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One lesson of the pandemic? Humility

It turns out that humans are not in control of the universe

Moviegoers social distance at a theater in Bangkok, Thailand. Associated Press/Photo by Sakchai Lalit

One lesson of the pandemic? Humility

Do you even remember a world without COVID? Whatever else it is, the Covid-19 pandemic has been an invitation for humility—the humility to know that we are only part of nature, not its masters, and the humility to remember that whatever choices we make are constrained by the choices of countless others—above all the fateful choice of Adam all those eons ago.

As our long pandemic begins its latest (and hopefully last) long melancholy ebb, leaving in its wake shattered lives, shattered friendships, and divided churches, there is a grave risk that it will leave us having failed to learn the most important lesson it should teach us: that we live in a world of tragedy.

The modern mind is accustomed to mastery: mastery over our material world and all the forces of nature, which we have, we are apt to think, long since bent to our will—for good and for ill. We live in climate-controlled houses and drive in climate-controlled cars; we even, it seems, live on a globe whose climate we are inadvertently controlling.

Every now and again, a natural disaster provides a rude awakening, toppling whatever technological marvels we have constructed to control nature and reminding us that we inhabit a cosmos of powers far greater than our own. Increasingly, however, when faced with such catastrophes, instead of bowing in humility we cast about for someone to blame—betraying our basic arrogance, which presupposes that whatever happens in this world must be the product of human causes.

When Covid-19 first hit in the late winter of 2020, it crashed upon us with the vehemence of a tsunami, reminding us how small we still were, and that, for all our extraordinary medical advances, we still inhabit fragile bodies that can be snuffed out by an invisible virus. So what did we do?

Many of us—particularly on the left—did what modern man does best: we went into management mode. Here was another problem for modern science and modern government to solve—just step aside, listen to the experts, and we would bring it all under control. Others—particularly on the right—instead went into denial, refusing to admit that our comfortable late-modern world could truly be disrupted by such a grave threat. “It’s a huge problem; but we can handle it” or “we can’t handle it; but it must not be a big deal”—those seemed to be the alternatives. But what about Option C: a true calamity that could defy our ingenuity? No one seemed eager to admit that option.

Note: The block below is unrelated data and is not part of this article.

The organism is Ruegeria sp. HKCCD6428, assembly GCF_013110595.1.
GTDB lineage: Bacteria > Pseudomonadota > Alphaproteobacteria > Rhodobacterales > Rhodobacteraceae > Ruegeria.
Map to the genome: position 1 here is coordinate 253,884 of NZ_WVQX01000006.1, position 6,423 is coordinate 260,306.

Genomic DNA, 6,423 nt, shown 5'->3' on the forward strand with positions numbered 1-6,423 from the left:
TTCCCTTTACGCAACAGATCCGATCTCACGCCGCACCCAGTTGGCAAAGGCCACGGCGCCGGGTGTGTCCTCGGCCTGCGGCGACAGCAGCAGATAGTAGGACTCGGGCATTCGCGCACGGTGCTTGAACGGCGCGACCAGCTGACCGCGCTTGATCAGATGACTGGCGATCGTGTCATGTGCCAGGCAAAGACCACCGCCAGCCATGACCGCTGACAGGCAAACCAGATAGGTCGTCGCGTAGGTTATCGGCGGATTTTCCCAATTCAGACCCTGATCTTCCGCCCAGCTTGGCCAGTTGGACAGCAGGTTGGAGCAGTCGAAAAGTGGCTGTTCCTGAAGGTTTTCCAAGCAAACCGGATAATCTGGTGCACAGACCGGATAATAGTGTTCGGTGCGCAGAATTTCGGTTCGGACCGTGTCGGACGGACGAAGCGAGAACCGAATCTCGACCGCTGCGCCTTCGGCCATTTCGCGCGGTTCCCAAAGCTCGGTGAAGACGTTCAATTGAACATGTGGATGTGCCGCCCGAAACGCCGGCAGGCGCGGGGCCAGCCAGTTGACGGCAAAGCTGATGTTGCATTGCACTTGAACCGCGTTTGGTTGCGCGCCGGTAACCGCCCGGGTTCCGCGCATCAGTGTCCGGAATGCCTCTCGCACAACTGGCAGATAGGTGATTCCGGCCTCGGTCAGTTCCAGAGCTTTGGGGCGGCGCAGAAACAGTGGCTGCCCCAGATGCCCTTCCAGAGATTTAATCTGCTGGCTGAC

In saying this, I do not mean to countenance fatalism, or to justify the attitude that shrugged its shoulders and said, “Why even try to save lives?” Our choices still matter, but often, there are no good choices. For the outnumbered general on a battlefield, wise decisions are essential, but there may be no decision that does not involve painful sacrifice. The same is true in more mundane matters—for the husband, father, and pastor left with too little time and too many crises to honor all his commitments.

As Americans, we like to think that we can have it all—a message too often reinforced by misguided Christian inspirational speakers who teach that it is only sinful desires that are at war with one another. But so are good desires—we live in a finite and fallen world, in which the goods we seek to protect cannot always all be saved.

The fact is, we are not in charge. All of us, rather, are at the mercy of the awesome forces of nature, which God wields in judgment to remind us of how small we humans are, despite our spaceships and electron microscopes. In a fallen world, we must have the humility to cut one another a little slack, remembering that even faithfulness is often beset with futility, and that not all human problems will have human solutions.

Brad Littlejohn

Brad Littlejohn (Ph.D., University of Edinburgh) is the founder and president of the Davenant Institute. He also works as a fellow at the Ethics and Public Policy Center and has taught for several institutions, including Moody Bible Institute–Spokane, Bethlehem College and Seminary, and Patrick Henry College. He is recognized as a leading scholar of the English theologian Richard Hooker and has published and lectured extensively in the fields of Reformation history, Christian ethics, and political theology. He lives in Landrum, S.C., with his wife, Rachel, and four children.

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